Nov 1, 2007


AP reports that Senator Kennedy will oppose the nomination of Judge Mukasy, Lindsey Graham and John McCain will support it, Charles Schumer is undecided, and President Bush comments on the process:

Bush said it was unfair to ask Mukasey about interrogation techniques on which he has not been briefed. "He doesn't know whether we use that technique or not," the president told a group of reporters invited into the Oval Office.

Further, Bush said, "It doesn't make any sense to tell an enemy what we're doing."

Without saying whether interrogators use water boarding, a technique that simulates drowning, Bush said, "The American people must know that whatever techniques we use are within the law." Asked whether he considers water boarding legal, Bush replied, "I'm not going to talk about techniques. There's an enemy out there."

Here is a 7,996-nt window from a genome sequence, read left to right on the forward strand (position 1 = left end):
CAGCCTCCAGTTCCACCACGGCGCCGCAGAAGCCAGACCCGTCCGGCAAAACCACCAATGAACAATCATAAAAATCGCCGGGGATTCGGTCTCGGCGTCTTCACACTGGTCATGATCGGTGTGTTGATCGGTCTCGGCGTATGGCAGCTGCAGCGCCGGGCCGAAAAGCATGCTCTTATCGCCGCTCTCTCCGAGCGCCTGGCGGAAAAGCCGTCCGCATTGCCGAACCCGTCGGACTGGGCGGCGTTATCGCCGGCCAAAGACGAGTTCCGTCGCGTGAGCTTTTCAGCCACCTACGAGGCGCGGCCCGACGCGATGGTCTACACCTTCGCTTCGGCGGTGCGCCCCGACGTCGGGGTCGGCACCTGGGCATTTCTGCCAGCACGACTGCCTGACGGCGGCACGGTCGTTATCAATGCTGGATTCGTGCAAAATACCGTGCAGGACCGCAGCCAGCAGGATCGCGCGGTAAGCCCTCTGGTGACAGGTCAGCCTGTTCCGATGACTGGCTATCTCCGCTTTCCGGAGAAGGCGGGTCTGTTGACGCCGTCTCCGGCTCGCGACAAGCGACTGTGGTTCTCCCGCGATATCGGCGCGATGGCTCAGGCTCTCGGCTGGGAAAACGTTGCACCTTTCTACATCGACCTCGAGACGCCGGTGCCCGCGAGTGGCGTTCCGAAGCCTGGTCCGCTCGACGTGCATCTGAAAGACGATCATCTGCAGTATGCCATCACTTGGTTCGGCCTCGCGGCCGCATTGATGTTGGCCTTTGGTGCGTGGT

But let's take a look at those statements. We have heard them before—or ones similar to that. I call it the “big secret” excuse. On its face it appears to be judicious and smart. It is always logical to keep secret that which you do not want your enemies to know, but in the case of water boarding, who exactly would benefit from the knowledge that we are or are not using water boarding as part of our interrogation techniques?

Let's be logical. Start with the “enemy” in this so-called “War on Terror.” Are we really trying to keep our enemies from knowing whether or not we use water boarding? Imagine yourself a terrorist, with ready access to stories from Guantanamo, Abu Ghraib, rendition sites, the various information that has naturally leaked already from published documents, interviews, word of mouth from survivors of these places, the tales of rendition victims, in addition to which is a whole literature regarding the torture techniques of the Syrians, the SAVAK under the Shah of Iran, the infamous Egyptian and Pakistani secret services. This of course, is not to mention documented cases from human rights groups like Amnesty International, court documents, etc. All of this information is in the public sphere.